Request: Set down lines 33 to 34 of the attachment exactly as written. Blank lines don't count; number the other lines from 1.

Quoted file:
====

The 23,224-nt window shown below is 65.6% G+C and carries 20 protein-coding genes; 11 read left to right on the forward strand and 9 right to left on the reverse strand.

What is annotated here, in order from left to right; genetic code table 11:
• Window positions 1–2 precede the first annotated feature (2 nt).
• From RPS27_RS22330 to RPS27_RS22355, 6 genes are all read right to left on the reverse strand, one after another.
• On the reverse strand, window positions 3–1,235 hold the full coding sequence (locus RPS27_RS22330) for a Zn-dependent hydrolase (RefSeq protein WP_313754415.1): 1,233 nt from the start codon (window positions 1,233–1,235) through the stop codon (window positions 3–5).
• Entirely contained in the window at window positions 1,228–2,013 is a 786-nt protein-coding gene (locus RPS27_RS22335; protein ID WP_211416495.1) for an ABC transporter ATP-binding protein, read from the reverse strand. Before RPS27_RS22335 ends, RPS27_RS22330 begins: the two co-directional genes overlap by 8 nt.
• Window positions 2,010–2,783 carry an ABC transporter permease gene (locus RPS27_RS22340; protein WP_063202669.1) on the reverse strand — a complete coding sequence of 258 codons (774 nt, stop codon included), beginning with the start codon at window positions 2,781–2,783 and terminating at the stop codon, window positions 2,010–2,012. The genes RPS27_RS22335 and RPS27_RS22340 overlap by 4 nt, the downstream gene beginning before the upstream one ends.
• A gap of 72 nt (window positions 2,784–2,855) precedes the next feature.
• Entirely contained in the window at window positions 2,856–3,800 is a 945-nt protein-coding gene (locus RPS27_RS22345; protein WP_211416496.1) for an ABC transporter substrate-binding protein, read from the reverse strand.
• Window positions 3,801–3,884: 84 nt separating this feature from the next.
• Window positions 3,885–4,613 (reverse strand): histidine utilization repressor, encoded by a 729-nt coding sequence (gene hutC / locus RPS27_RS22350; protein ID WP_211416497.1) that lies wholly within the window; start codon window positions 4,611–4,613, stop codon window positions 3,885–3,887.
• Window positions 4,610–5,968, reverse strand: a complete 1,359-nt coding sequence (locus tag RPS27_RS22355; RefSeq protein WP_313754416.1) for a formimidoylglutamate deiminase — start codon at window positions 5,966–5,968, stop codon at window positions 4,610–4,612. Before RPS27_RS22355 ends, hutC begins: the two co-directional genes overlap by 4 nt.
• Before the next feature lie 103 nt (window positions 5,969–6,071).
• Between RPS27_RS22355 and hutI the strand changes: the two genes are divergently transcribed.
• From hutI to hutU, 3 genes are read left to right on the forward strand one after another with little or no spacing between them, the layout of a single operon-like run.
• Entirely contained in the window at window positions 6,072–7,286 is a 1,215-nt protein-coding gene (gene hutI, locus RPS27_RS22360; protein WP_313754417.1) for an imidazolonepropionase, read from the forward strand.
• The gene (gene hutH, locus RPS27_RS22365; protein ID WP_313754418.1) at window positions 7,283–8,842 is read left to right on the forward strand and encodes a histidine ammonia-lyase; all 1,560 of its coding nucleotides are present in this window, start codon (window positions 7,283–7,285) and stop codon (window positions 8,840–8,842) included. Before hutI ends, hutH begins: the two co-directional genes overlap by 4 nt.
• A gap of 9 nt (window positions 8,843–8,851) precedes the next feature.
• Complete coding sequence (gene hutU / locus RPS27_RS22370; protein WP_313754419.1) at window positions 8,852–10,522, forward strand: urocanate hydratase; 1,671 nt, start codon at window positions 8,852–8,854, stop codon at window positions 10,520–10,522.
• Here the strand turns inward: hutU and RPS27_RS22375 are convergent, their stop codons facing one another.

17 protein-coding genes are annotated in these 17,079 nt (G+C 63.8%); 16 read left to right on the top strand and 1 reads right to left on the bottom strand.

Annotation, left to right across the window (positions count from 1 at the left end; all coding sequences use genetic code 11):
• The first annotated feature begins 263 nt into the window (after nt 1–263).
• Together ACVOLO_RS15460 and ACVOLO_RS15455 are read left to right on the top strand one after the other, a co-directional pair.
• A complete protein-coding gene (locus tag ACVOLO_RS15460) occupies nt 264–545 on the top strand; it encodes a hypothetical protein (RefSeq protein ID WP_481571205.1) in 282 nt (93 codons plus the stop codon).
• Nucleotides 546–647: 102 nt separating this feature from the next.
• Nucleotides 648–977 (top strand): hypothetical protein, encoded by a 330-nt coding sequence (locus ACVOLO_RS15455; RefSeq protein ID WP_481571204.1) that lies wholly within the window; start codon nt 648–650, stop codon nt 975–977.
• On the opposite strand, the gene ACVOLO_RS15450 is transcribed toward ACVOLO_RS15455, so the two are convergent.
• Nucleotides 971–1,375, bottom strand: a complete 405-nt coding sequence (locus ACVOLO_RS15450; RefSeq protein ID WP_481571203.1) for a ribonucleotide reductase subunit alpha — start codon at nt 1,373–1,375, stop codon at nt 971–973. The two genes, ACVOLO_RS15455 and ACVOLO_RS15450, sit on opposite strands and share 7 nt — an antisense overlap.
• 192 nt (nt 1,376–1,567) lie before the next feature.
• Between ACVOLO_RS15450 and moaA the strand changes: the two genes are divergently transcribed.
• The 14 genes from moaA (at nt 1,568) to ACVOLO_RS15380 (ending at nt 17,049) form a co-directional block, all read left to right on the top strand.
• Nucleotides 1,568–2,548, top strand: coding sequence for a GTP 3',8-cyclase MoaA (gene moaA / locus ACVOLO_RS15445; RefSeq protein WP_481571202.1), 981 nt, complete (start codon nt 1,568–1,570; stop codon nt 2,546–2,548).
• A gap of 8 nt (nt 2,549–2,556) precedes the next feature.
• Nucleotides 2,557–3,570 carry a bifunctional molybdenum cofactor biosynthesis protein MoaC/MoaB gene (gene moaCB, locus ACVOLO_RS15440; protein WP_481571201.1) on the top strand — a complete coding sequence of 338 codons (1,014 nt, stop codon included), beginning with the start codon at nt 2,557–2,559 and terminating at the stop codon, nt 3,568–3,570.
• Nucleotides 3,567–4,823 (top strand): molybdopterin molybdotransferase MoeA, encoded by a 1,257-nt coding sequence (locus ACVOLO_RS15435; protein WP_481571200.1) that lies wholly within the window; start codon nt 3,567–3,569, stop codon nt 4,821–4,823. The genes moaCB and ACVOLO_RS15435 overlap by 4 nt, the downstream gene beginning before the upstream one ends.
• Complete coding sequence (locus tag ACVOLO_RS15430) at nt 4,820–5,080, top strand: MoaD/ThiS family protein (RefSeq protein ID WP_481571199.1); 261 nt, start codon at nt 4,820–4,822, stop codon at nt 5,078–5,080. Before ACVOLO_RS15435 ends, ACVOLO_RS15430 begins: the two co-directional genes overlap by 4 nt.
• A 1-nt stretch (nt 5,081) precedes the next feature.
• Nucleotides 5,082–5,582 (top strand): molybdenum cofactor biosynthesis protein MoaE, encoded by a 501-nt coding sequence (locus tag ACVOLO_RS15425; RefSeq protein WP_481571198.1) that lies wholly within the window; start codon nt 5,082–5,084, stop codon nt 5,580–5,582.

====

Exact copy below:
• Nucleotides 1,568–2,548, top strand: coding sequence for a GTP 3',8-cyclase MoaA (gene moaA / locus ACVOLO_RS15445; RefSeq protein WP_481571202.1), 981 nt, complete (start codon nt 1,568–1,570; stop codon nt 2,546–2,548).
• A gap of 8 nt (nt 2,549–2,556) precedes the next feature.